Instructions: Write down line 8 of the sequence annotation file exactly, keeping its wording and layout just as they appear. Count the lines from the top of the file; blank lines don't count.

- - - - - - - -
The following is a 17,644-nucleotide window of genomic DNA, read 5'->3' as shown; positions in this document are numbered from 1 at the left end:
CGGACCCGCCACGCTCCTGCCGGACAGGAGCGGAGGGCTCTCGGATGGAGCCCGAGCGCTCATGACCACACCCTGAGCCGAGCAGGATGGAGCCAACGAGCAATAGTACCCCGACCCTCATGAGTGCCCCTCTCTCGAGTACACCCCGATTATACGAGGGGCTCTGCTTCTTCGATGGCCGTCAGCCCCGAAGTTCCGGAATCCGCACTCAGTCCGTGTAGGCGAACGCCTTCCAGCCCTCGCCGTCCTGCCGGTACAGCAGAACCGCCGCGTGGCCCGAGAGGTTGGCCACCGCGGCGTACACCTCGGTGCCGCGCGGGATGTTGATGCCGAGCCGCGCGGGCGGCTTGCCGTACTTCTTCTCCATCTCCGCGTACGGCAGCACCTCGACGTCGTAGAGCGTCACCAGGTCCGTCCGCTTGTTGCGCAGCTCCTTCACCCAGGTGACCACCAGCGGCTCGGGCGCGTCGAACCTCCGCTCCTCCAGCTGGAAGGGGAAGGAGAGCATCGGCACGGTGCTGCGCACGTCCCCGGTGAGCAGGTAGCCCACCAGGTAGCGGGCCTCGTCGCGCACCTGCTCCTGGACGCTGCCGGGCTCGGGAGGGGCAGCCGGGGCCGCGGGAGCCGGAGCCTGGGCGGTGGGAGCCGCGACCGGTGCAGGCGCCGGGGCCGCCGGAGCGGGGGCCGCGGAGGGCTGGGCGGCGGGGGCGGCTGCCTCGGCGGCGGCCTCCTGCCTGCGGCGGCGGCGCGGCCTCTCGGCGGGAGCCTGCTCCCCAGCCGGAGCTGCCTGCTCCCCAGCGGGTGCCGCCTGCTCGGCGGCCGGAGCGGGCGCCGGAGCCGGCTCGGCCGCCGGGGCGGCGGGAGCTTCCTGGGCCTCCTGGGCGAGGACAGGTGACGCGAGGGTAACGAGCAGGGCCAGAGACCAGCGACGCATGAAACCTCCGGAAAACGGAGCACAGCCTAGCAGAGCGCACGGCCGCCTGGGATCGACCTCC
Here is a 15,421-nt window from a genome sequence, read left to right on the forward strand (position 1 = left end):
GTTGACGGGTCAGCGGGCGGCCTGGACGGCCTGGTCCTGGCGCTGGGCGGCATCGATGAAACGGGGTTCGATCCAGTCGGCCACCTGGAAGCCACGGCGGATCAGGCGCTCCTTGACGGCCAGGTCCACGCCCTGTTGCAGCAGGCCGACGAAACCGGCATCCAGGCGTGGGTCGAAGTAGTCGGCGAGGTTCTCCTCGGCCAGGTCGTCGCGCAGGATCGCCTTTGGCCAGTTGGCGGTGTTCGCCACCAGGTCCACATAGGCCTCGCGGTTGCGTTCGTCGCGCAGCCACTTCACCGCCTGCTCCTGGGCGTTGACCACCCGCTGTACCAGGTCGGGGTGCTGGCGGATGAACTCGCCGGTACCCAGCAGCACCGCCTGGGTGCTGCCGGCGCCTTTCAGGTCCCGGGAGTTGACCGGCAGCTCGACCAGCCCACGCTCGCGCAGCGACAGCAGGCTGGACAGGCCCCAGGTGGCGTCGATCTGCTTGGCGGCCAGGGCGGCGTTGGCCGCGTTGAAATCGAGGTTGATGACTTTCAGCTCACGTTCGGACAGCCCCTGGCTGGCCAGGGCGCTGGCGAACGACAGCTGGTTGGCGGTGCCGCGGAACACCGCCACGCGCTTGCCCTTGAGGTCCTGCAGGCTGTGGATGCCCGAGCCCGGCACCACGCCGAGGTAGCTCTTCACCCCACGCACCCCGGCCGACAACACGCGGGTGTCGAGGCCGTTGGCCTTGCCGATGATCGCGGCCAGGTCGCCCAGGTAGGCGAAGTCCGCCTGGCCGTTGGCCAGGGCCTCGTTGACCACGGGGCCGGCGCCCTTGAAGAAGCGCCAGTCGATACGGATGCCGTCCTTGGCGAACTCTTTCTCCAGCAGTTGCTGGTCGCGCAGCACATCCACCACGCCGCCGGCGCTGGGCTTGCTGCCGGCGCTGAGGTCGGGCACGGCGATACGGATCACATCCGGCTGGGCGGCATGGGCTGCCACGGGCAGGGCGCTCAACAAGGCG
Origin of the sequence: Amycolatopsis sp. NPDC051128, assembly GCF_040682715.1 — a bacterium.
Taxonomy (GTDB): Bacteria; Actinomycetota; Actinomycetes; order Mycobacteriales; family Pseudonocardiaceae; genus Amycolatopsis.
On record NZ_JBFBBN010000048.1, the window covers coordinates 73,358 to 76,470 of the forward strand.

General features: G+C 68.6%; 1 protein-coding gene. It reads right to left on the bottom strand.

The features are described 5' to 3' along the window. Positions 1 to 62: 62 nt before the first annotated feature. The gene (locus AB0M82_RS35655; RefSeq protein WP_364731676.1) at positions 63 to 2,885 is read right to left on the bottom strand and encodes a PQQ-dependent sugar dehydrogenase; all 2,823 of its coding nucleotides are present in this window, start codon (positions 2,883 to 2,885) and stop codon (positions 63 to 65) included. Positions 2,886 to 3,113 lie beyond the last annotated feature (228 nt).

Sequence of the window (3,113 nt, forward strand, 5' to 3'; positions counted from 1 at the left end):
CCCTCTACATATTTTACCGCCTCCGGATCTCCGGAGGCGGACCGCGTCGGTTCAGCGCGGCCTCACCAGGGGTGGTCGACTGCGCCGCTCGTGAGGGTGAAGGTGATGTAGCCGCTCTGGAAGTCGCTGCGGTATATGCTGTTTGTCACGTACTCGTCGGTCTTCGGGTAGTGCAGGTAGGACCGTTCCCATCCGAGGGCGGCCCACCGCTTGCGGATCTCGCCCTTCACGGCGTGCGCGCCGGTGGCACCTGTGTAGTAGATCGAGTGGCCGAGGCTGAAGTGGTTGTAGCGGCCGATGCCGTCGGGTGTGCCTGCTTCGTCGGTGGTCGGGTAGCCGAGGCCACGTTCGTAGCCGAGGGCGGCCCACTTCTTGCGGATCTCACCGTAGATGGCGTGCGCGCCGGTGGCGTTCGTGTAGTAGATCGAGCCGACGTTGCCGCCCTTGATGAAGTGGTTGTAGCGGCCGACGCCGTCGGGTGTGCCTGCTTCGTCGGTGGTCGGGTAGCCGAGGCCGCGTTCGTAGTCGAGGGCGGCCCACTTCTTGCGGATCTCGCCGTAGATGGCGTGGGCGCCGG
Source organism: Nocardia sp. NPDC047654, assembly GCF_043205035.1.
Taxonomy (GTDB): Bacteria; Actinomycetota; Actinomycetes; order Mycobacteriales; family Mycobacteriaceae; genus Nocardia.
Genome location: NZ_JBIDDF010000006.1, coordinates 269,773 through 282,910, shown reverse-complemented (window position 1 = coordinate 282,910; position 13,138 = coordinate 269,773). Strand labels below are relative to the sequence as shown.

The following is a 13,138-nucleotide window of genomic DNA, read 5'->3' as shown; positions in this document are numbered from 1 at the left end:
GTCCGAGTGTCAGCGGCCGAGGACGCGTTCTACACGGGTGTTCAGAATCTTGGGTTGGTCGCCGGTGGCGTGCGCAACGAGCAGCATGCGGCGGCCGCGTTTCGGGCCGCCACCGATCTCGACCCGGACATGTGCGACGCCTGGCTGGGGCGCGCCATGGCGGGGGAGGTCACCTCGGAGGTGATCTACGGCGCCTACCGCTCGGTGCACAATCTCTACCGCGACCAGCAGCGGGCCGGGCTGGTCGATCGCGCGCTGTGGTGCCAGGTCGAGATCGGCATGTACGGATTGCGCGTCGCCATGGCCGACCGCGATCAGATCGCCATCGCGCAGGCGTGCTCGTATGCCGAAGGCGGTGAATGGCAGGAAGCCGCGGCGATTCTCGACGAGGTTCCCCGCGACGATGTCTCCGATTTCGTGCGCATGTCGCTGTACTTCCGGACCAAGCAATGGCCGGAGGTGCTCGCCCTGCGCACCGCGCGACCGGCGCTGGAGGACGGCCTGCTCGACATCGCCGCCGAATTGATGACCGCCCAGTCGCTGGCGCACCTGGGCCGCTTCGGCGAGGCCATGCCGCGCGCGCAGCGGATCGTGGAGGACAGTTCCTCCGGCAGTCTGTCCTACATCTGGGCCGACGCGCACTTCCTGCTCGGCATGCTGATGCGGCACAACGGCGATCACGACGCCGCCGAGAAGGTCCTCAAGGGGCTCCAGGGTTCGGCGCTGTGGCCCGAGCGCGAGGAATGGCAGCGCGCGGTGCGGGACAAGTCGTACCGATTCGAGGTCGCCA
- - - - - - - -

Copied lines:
General features: G+C 68.6%; 1 protein-coding gene. It reads right to left on the bottom strand.